A transgender female fencer picked up an eighth world championship on Sunday at the 2023 FIE Veteran Fencing World Championships.

Liz Kocab won in the Vet Women’s Epee over 14-time champion Marja-Liisa Someroja of Finland in Florida. It is the second time Kocab has won in the 70+ age category.

“I wanted to support USA Fencing,” Kocab said after the bout, via USA Fencing. “I really did. Otherwise, I was actually thinking of stepping away. But the fact that it was in America, I thought that was important to support the USA. This is my way of saying thanks to USA Fencing.”


Kocab and USA Fencing came under fire because the fencer was allowed to compete in the women’s category. However, USA Fencing implemented its own transgender and nonbinary athlete policy in November 2022. 

The organization allows competitors to “participate in USA Fencing-sanctioned events in a manner consistent with their gender identity/expression, regardless of the gender associated with the sex they were assigned at birth.”

USA Fencing said in a news release that it was an “important first step toward expanding access to the sport of fencing and creating inclusive and safe spaces that promote equality and fairness for all.”

“It is critical that we protect the rights of nonbinary and transgender athletes in fencing,” USA Fencing CEO Phil Andrews said at the time. “Even as we plan to conduct more scientific research into the physiological effects of gender transition as they pertain specifically to the sport of fencing, we remain unanimously and steadfastly supportive of transgender athletes having their place in fencing.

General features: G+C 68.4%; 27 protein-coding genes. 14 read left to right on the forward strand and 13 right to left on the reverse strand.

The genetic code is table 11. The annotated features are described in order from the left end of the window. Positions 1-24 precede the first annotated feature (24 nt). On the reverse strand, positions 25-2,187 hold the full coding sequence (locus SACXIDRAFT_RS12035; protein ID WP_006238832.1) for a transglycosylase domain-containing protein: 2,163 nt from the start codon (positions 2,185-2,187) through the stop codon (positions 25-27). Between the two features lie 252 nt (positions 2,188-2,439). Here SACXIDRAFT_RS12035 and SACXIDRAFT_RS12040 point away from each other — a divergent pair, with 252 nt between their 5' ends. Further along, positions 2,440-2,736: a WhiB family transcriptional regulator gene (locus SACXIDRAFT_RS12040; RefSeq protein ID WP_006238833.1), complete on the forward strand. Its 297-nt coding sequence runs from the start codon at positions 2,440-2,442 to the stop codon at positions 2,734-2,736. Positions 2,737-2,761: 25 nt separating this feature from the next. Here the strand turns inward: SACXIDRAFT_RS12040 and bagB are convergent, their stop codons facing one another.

“To be clear, even as this issue evolves, our support of transgender athletes will not waver.”

Transgender female veteran, junior and senior athletes have specific requirements for national ranking competitions.

“Athletes being treated with testosterone suppression medication, for the purposes of USA Fencing-sanctioned competitions may continue to compete in men’s events, but may only compete in women’s events after completing one calendar year (12 months) of testosterone suppression treatment. Proof of compliant hormone therapy must be provided prior to competition,” the organization says.

It is unclear when Kocab transitioned. Kocab’s success in her 60s was highlighted in a blog post from Transas City. The post noted that Kocab’s height at 6 feet may give her an advantage.

Additionally, Kocab was known as Greg when competing for Detroit Mercy. Kocab was a member of the 1972 NCAA National Championship team and was an All-American in 1973.

Kocab was inducted into the Detroit Mercy Titans Hall of Fame in 1987.